Stimulus payments are tax-free, but unemployment benefits are taxed

If you have been denied state jobless aid, check out this program

Ohioans who are unemployed as a result of the COVID-19 pandemic, but who don’t qualify for state unemployment benefits, now have a new option.

Residents can now apply for federal Pandemic Unemployment Assistance (PUA), a new program that covers more workers than the traditional unemployment program, the Ohio Department of Job and Family Services (ODJFS) said Wednesday.

The program offers up to 39 weeks of benefits to many who have not qualified for unemployment benefits, including self-employed individuals, 1099 tax filers and part-time workers. The benefit amount is similar to traditional unemployment payments, plus an additional $600 per week through July 25, the state said.

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Those who believe they may be eligible should visit pua.unemployment.ohio.gov and click the button that says “Click Here to Apply for Pandemic Unemployment Assistance.”

“We appreciate everyone’s patience as we diligently worked to build this new system in record time for the agency,” ODJFS Director Kimberly Hall said in a release. “We encourage anyone who believes they may be eligible to apply. Even after you return to work, you still may be eligible to receive retroactive benefits, dating from as early as February 2.”

“Many who were denied regular unemployment benefits may be eligible for PUA,” ODJFS said. “Those who have pending unemployment claims may apply before they receive a determination, and individuals who have exhausted traditional unemployment benefits and any available extensions also may be eligible.”

The program is effective through December 31. There is no minimum income requirement.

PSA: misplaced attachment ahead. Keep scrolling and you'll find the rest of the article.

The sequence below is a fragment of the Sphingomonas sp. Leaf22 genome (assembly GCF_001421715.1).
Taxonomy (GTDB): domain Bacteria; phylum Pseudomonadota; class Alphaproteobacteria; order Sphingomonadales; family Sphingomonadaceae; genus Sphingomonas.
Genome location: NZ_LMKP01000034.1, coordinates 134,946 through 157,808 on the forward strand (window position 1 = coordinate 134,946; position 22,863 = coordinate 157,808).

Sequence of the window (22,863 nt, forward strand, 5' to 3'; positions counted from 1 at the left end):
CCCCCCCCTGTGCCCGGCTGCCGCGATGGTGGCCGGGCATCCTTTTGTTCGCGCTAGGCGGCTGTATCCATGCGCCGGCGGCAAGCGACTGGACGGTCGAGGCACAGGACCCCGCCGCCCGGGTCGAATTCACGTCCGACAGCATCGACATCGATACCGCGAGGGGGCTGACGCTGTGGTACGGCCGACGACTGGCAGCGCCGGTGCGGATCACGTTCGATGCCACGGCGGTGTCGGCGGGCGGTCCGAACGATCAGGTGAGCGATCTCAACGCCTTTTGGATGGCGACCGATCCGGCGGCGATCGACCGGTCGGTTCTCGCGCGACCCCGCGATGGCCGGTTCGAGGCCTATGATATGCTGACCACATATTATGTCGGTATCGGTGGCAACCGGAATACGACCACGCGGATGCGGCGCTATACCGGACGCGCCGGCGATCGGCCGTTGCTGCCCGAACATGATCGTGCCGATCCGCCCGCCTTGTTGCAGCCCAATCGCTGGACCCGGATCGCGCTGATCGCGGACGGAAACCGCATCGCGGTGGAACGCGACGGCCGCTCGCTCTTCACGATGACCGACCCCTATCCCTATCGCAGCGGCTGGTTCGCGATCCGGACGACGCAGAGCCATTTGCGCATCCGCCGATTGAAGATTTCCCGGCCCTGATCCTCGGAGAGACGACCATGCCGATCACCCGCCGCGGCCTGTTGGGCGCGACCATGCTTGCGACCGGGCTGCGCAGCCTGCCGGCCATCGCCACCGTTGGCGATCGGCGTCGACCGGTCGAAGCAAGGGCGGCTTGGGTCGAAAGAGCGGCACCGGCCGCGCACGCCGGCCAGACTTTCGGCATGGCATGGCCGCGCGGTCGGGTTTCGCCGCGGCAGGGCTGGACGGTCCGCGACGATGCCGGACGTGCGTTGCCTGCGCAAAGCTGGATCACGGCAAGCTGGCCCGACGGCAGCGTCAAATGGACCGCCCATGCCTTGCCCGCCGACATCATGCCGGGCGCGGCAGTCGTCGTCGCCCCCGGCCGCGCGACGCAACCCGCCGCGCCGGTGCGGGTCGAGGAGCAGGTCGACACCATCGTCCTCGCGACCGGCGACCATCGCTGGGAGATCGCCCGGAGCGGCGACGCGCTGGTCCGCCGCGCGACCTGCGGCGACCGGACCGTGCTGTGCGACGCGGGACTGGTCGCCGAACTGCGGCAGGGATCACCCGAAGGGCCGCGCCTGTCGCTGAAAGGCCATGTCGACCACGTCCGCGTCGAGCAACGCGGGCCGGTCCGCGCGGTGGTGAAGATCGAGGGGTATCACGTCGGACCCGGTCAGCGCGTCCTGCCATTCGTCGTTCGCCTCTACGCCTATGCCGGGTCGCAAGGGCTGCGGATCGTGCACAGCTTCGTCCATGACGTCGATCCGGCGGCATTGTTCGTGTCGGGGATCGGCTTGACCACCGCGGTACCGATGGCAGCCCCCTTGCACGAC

To be eligible, individuals must not be eligible for regular unemployment benefits and must meet one of the following circumstances:

• The individual has been diagnosed with COVID-19, or is experiencing symptoms and is seeking medical diagnosis.

• A member of the individual’s household has been diagnosed with COVID-19.

• The individual is providing care for a family member or member of the household who has been diagnosed with COVID-19.

• A child or other person in the household for which the individual has primary caregiving responsibility is unable to attend school or another facility is closed as a direct result of the COVID-19 emergency, and the school or care is required for the individual to work.

• The individual is unable to reach the place of employment because of a quarantine imposed as a direct result of the COVID-19 public health emergency.

• The individual is unable to reach the place of employment because a healthcare professional has advised him or her to self-quarantine due to COVID-19 concerns.

• The individual was scheduled to commence employment and does not have a job or is unable to reach the job as a direct result of COVID-19.

• The individual has become the breadwinner or major support for a household because the head of the household has died as a direct result of COVID-19.

• The individual has quit his/her job as a direct result of COVID-19.

• The individual’s place of employment is closed as a direct result of COVID-19.

Over the last seven weeks, ODJFS has received more than 1 million initial regular unemployment claims, more than the previous three years combined.

More than 89% of those applications have been approved, and fewer than 11% are pending, the state says.

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